Many improvisers would agree that having the feeling of the blues is a crucial part of jazz expression; however, the jazz and blues worlds don't interact nearly as often as they should. There are jazz musicians who will play Miles Davis' "All Blues" or Charlie Parker's "Parker's Mood" on a regular basis but wouldn't know John Lee Hooker from Little Milton; there are blues artists who are much more likely to work with a rock musician than a jazz musician. So it is a rare treat to hear a blues-oriented guitarist and a jazz-oriented guitarist co-leading a session, which is exactly what happens on More Conversations in Swing Guitar. This 2003 release is a sequel to bluesman Duke Robillard and jazzman Herb Ellis' 1999 encounter Conversations in Swing Guitar, and the CD proves that good things can happen when jazz and blues players interact. More Conversations in Swing Guitar is an album of very blues-minded instrumental jazz – it's hardly a carbon copy of Robillard's work with the Fabulous Thunderbirds, but the bluesman has no problem appearing in a jazz-oriented setting.
Reissue with SHM-CD format and new 24bit remastering. The Johnny Smith sound is a wonderful one – not just the sound that he makes with his groundbreaking work on the strings of the guitar, but also the way he records the instrument – which set a new standard in jazz guitar albums, and also helped pave the way for countless generations to come! A date like this is a great example of the standard-setting work that Smith was able to give us in his prime – and the approach slightly updates the Smith guitar sound of the early 50s – clarifying it a bit, but still keeping that great tone right out front – with a group that includes Hank Jones on piano, George Duvivier on bass, and Ed Shaughnessey on drums.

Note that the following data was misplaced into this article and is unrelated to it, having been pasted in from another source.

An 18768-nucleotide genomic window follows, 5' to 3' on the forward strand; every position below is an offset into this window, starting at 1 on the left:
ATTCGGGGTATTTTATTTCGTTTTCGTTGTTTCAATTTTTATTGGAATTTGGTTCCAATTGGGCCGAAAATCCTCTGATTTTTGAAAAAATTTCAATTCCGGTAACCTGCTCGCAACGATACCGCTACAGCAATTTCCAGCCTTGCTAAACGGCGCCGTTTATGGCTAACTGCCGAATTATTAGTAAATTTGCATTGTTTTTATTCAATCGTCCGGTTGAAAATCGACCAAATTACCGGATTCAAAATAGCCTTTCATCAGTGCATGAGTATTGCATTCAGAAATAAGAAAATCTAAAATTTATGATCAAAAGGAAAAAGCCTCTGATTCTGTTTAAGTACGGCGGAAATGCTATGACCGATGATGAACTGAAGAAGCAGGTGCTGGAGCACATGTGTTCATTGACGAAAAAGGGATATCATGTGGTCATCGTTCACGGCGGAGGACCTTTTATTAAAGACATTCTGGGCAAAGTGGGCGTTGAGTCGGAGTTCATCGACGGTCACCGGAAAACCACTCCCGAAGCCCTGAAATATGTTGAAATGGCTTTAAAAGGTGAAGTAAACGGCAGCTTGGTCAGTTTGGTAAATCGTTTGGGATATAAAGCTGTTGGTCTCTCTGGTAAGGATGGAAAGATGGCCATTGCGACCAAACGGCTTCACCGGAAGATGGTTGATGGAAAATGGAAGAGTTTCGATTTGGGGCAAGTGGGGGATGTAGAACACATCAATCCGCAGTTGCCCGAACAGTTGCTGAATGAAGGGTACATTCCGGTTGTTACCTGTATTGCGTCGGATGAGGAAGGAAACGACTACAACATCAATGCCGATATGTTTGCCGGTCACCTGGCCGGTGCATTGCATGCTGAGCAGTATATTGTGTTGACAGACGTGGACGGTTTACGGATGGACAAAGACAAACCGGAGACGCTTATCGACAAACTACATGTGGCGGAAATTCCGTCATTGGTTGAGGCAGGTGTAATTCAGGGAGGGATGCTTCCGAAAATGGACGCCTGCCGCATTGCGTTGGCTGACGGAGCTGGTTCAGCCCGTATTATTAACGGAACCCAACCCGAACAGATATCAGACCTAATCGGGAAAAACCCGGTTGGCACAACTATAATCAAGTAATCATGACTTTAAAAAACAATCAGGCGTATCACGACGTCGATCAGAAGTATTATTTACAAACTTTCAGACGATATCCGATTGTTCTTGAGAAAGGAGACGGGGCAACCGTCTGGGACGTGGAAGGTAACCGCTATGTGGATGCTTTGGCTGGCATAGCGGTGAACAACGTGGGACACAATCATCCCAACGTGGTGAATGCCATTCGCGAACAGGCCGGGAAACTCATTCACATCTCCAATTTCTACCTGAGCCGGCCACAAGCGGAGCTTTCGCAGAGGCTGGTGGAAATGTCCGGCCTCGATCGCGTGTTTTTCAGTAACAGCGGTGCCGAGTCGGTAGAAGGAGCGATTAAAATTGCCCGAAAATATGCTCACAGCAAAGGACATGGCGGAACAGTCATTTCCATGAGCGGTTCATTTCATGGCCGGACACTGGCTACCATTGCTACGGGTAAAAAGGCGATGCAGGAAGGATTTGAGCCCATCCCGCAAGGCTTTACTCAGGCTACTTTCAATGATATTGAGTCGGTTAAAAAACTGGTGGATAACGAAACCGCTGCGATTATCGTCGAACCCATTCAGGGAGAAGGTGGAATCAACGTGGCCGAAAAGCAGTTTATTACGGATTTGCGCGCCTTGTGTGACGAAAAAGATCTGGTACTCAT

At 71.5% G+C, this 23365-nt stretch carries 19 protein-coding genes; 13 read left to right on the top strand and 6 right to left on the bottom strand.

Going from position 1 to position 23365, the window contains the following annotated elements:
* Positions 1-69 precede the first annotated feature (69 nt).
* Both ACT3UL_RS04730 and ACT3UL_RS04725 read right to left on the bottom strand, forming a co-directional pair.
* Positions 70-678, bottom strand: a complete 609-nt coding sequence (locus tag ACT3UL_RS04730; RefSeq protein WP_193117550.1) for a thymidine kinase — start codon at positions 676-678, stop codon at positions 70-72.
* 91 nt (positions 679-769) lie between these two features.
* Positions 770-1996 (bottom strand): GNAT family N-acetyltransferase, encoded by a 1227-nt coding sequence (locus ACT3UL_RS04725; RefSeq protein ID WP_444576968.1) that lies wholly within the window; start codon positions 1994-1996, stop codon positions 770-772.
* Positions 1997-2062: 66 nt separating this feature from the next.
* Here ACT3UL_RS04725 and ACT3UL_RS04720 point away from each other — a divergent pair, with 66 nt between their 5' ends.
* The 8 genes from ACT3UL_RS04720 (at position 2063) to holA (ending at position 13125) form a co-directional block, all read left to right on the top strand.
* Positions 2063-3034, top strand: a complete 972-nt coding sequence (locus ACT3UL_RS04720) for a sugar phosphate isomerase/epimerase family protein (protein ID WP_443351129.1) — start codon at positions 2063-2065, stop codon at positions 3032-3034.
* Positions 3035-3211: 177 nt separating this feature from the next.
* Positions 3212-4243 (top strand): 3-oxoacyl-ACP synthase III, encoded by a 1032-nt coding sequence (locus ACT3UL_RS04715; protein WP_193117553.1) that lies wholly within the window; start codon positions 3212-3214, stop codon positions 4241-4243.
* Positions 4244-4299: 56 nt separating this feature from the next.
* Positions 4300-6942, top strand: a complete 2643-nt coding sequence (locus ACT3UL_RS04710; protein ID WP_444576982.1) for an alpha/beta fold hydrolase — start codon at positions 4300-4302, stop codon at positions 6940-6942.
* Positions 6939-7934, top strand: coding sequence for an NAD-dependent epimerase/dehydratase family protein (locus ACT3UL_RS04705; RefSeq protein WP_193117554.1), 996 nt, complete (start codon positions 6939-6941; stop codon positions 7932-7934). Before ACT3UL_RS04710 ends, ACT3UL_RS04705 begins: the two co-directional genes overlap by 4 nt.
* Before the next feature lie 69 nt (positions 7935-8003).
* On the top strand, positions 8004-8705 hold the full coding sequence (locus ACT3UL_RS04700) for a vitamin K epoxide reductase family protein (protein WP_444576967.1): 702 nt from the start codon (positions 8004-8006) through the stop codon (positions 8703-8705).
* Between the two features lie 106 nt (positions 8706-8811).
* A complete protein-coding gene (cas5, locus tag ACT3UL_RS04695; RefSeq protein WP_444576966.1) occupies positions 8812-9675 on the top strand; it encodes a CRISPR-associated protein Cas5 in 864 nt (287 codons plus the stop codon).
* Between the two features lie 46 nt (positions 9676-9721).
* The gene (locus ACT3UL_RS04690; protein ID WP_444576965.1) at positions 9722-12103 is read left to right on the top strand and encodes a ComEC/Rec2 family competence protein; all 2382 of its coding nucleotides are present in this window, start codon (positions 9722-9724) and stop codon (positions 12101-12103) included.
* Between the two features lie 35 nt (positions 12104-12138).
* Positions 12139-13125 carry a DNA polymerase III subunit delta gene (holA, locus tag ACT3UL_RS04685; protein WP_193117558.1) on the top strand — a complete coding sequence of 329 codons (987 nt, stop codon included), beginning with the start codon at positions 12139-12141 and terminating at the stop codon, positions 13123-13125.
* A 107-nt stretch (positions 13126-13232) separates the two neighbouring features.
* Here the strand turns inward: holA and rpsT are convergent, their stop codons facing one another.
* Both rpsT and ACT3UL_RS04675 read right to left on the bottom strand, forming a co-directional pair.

Three overlapping groups are heard from here, and they revisit the repertoire of the McKenzie & Condon's Chicagoans of 1927 (playing new versions of the four songs originally recorded) and Bud Freeman's 1939-1940 Summa Cum Laude Orchestra. The two septets and the octet feature such immortal Condonites as tenor saxophonist Bud Freeman; Jimmy McPartland and Billy Butterfield on trumpets; trombonists Tyree Glenn and Jack Teagarden (who also takes some vocals); clarinetists Pee Wee Russell and Peanuts Hucko; pianists Gene Schroeder and Dick Cary; rhythm guitarist Al Casamenti (but surprisingly no Eddie Condon); bassists Milt Hinton, Al Hall, and Leonard Gaskin; and drummer George Wettling. The veterans were all still in prime form at the time, and they sound quite inspired.